Last week in Science

My weekend blog fast prevented me from noting two interesting pieces in last week's issue of Science. First was an extra-snarky review of David Prindle's book Stephen Jay Gould and the Politics of Evolution written by Vassiliki Betty Smocovitis. Read the whole review, and you get the idea that the book is less than ideal in its treatment of its subject, but that doesn't stop Smocovitis from using the review as a platform to vent a bit of frustration:
Stephen Jay Gould and the Politics of Evolution arrives just in time. Just when it looked like the "ultra-Darwinists" were winning the "year of Darwin" with their interminable love-fests, triumphalist narratives, and self-serving revisionist histories; when we were starting to think that Darwin was the only evolutionist to have lived in the past 150 years; and when we might conclude that nearly the entire evolutionary community had drunk the Kool-Aid of antiquarian Darwinism, David Prindle's book appears to give us pause.
Kool-Aid of antiquarian Darwinism? Very subtle.

Meanwhile, remember those days not so long ago when genome sequencing was big news and usually made the cover of Nature or Science? With people talking about 10,000 genomes now, the new horse genome appeared on the scene nearly unnoticed with just a three-page letter. The problem is that the horse genome is a lot like every other mammalian genome already published. Similar size, similar repeat content, similar gene count. What is interesting is the novel centromere on chromosome 11 that doesn't have any of the satellite repeats that mark typical mammalian centromeres. Apparently, centromeres can spontaneously arise without a proliferation of associated repeat sequences. How this happens we do not know.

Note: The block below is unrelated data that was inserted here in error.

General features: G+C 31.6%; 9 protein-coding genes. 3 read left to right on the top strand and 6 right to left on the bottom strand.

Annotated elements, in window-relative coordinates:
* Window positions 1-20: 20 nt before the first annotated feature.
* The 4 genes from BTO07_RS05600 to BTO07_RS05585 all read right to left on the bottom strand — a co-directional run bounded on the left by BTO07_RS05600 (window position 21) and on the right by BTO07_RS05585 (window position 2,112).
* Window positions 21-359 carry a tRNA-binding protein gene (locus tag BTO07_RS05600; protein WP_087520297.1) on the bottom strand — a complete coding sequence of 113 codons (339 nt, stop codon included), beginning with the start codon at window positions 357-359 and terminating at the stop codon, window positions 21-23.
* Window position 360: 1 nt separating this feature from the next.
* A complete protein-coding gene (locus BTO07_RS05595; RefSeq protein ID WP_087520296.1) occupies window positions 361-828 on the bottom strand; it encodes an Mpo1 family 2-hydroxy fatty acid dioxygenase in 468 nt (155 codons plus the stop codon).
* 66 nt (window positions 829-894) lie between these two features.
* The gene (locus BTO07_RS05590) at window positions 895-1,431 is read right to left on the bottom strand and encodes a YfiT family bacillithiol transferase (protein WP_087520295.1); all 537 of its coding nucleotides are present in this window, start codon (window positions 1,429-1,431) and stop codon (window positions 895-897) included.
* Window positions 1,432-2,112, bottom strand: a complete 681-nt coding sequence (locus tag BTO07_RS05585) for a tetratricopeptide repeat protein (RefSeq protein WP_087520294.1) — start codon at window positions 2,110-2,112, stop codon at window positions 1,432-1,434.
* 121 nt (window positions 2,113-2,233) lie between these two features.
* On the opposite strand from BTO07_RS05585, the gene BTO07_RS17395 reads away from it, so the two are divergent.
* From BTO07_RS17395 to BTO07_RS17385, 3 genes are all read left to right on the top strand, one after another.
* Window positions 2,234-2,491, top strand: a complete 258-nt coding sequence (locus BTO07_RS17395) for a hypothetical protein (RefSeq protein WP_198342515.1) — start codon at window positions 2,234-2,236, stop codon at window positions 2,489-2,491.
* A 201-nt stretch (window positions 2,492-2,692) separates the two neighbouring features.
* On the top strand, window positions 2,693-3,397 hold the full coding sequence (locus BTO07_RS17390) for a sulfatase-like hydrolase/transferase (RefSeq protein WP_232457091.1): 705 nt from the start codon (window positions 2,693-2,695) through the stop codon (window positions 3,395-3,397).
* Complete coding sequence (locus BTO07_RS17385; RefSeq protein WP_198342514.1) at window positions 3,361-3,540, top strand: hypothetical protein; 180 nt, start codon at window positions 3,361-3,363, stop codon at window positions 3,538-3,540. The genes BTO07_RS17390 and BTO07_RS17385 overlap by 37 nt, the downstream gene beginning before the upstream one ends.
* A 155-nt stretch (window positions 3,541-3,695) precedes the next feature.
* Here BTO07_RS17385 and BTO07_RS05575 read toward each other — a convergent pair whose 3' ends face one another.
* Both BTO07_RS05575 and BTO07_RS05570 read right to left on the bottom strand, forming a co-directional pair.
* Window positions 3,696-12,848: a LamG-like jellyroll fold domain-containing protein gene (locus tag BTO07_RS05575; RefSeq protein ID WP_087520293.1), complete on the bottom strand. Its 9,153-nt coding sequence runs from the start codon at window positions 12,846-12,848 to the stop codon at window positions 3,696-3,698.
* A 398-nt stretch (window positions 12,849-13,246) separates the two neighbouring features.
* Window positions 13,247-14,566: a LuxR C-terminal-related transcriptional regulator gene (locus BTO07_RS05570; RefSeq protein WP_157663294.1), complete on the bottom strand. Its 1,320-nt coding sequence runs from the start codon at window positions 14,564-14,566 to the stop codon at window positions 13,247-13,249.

Also of interest in the horse genome is the fact that "We were unable to phylogenetically separate E. przewalskii from the domesticated horses, despite its different karyotype (2N = 66 versus 2N = 64 for the domesticated horse)." Przewalski's horse (E. przewalskii) is thought to be either a horse lineage that has continued to hybridize with the domesticated horse or a lineage only recently emerged from the domesticated horse. Note the different chromosome numbers. In the context of human chromosome 2, we often hear creationists claim that such chromosomal fusion or fission events are bad and don't happen. Przewalski's horse shows us that such chromosomal rearrangements are quite possible. What that means for the origin of human chromosome 2 I do not know.

Smocovitis. 2009. Darwin is dead - long live evolution. Science 326:800-801.>

Wade. 2009. Genome sequence, comparative analysis, and population genetics of the domestic horse. Science 326:865-867.